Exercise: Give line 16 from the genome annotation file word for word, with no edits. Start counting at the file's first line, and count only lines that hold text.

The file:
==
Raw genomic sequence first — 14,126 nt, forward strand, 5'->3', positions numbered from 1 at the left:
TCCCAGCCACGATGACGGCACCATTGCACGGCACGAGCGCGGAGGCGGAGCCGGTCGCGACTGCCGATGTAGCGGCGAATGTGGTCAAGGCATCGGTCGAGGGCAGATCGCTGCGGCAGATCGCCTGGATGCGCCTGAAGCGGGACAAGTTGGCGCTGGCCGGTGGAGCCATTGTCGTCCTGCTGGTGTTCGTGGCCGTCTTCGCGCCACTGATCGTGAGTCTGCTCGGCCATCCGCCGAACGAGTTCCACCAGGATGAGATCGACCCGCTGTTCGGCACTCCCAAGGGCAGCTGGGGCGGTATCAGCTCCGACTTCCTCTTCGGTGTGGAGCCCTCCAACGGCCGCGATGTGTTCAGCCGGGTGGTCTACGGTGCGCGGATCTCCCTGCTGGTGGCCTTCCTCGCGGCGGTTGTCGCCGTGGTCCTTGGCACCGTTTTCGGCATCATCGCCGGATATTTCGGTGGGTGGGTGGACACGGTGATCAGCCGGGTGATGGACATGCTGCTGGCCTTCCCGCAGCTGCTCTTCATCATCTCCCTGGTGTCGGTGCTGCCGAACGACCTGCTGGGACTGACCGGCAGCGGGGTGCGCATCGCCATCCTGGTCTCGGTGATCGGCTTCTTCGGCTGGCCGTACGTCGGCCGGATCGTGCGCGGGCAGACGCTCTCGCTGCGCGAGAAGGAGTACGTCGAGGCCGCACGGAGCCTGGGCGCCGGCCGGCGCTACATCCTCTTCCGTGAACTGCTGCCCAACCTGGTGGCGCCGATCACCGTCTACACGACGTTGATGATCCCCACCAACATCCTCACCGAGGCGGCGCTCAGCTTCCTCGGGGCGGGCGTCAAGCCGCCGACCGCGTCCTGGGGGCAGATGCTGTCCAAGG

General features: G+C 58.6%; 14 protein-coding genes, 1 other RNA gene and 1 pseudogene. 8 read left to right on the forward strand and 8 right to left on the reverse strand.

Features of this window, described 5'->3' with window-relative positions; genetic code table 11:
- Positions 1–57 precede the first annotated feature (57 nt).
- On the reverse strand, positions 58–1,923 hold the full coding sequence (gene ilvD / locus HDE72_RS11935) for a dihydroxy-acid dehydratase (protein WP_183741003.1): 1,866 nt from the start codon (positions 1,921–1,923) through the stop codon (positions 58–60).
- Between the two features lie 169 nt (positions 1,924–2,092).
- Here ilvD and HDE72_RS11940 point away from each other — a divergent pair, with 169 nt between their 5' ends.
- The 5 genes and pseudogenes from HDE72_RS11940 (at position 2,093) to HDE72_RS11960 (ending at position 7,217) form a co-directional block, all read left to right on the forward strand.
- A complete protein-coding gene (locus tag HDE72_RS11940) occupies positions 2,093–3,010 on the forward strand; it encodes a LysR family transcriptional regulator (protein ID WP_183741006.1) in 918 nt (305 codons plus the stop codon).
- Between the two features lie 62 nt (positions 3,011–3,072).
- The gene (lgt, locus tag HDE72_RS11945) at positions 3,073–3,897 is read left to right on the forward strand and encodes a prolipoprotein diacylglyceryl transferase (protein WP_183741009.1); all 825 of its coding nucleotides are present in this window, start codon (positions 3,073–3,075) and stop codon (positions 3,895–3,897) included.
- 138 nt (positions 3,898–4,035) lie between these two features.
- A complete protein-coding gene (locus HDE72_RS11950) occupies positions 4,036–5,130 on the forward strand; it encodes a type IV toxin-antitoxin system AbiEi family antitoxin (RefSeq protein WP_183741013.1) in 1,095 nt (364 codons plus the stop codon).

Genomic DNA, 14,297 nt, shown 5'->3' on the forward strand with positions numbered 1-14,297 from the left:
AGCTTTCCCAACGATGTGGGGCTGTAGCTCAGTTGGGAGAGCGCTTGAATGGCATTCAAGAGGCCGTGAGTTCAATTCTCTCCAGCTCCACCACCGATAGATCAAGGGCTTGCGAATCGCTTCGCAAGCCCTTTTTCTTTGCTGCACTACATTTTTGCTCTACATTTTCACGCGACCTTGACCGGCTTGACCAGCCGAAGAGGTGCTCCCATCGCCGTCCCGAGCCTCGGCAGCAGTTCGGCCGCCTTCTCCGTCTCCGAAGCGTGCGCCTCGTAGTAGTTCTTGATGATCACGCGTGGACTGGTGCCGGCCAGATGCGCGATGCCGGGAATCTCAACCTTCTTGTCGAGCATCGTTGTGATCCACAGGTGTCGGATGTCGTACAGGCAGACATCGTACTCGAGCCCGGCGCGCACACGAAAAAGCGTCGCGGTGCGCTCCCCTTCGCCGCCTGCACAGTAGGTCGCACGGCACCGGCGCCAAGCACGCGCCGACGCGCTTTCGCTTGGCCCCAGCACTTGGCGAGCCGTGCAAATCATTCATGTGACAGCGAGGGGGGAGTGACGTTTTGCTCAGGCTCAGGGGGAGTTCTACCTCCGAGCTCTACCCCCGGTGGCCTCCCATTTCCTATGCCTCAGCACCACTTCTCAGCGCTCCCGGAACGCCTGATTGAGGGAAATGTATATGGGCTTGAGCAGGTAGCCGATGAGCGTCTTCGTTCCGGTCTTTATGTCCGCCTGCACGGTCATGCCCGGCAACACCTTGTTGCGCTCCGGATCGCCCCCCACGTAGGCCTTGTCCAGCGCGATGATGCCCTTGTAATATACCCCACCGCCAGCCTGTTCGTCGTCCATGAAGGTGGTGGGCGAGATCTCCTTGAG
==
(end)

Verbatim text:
AGCTTTCCCAACGATGTGGGGCTGTAGCTCAGTTGGGAGAGCGCTTGAATGGCATTCAAGAGGCCGTGAGTTCAATTCTCTCCAGCTCCACCACCGATAGATCAAGGGCTTGCGAATCGCTTCGCAAGCCCTTTTTCTTTGCTGCACTACATTTTTGCTCTACATTTTCACGCGACCTTGACCGGCTTGACCAGCCGAAGAGGTGCTCCCATCGCCGTCCCGAGCCTCGGCAGCAGTTCGGCCGCCTTCTCCGTCTCCGAAGCGTGCGCCTCGTAGTAGTTCTTGATGATCACGCGTGGACTGGTGCCGGCCAGATGCGCGATGCCGGGAATCTCAACCTTCTTGTCGAGCATCGTTGTGATCCACAGGTGTCGGATGTCGTACAGGCAGACATCGTACTCGAGCCCGGCGCGCACACGAAAAAGCGTCGCGGTGCGCTCCCCTTCGCCGCCTGCACAGTAGGTCGCACGGCACCGGCGCCAAGCACGCGCCGACGCGCTTTCGCTTGGCCCCAGCACTTGGCGAGCCGTGCAAATCATTCATGTGACAGCGAGGGGGGAGTGACGTTTTGCTCAGGCTCAGGGGGAGTTCTACCTCCGAGCTCTACCCCCGGTGGCCTCCCATTTCCTATGCCTCAGCACCACTTCTCAGCGCTCCCGGAACGCCTGATTGAGGGAAATGTATATGGGCTTGAGCAGGTAGCCGATGAGCGTCTTCGTTCCGGTCTTTATGTCCGCCTGCACGGTCATGCCCGGCAACACCTTGTTGCGCTCCGGATCGCCCCCCACGTAGGCCTTGTCCAGCGCGATGATGCCCTTGTAATATACCCCACCGCCAGCCTGTTCGTCGTCCATGAAGGTGGTGGGCGAGATCTCCTTGAG